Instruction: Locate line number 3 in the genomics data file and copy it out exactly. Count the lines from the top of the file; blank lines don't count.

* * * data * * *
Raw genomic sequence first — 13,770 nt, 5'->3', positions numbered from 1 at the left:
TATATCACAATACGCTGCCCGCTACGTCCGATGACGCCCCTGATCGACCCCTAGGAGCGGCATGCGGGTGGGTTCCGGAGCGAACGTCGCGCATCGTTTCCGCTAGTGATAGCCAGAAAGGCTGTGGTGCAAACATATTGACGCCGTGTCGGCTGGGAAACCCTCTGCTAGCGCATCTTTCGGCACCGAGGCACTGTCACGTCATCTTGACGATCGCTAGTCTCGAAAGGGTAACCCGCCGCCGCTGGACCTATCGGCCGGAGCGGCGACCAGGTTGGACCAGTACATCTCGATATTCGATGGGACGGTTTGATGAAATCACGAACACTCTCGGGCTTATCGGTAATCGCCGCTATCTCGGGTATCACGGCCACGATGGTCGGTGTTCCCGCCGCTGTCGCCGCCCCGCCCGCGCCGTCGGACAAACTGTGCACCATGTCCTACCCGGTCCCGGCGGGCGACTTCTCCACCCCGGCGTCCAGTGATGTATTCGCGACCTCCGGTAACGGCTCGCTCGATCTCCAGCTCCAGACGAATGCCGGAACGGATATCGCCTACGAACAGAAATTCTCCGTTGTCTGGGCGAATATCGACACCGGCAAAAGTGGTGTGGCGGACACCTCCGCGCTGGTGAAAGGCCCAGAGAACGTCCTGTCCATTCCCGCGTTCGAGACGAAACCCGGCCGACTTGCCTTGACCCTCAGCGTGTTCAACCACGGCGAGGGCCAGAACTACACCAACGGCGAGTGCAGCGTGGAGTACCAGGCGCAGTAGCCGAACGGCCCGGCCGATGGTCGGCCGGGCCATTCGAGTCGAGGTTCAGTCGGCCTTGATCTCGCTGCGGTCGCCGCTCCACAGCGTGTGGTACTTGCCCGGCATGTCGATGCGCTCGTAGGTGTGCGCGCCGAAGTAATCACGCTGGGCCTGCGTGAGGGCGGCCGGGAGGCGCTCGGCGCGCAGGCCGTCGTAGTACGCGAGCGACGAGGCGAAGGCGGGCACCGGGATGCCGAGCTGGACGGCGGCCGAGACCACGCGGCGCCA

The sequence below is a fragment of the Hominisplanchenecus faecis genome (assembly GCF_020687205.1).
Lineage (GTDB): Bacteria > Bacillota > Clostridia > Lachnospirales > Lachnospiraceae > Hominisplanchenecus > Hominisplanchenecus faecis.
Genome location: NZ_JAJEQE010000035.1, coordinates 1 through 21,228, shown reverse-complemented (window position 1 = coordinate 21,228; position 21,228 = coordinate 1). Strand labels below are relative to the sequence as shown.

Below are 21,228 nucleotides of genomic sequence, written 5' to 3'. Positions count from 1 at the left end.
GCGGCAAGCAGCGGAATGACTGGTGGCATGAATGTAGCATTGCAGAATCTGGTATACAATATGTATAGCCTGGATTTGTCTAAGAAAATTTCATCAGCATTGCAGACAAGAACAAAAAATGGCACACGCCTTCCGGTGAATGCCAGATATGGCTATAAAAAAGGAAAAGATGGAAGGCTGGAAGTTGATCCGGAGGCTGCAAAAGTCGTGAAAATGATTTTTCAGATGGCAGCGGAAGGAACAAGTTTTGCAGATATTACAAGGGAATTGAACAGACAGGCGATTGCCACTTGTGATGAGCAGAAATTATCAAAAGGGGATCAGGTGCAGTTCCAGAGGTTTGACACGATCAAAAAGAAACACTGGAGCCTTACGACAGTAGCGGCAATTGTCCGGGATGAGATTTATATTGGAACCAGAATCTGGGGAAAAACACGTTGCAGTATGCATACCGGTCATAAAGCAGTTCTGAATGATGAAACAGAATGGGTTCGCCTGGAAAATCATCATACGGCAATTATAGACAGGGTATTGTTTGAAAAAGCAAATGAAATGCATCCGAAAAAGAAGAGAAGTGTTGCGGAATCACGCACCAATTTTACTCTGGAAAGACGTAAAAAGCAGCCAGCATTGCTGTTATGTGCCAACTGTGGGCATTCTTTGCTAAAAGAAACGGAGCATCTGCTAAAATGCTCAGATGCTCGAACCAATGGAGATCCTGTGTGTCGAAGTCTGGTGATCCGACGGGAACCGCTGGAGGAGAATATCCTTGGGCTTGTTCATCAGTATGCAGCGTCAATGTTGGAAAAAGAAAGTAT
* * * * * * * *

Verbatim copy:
The sequence below is a fragment of the Hominisplanchenecus faecis genome (assembly GCF_020687205.1).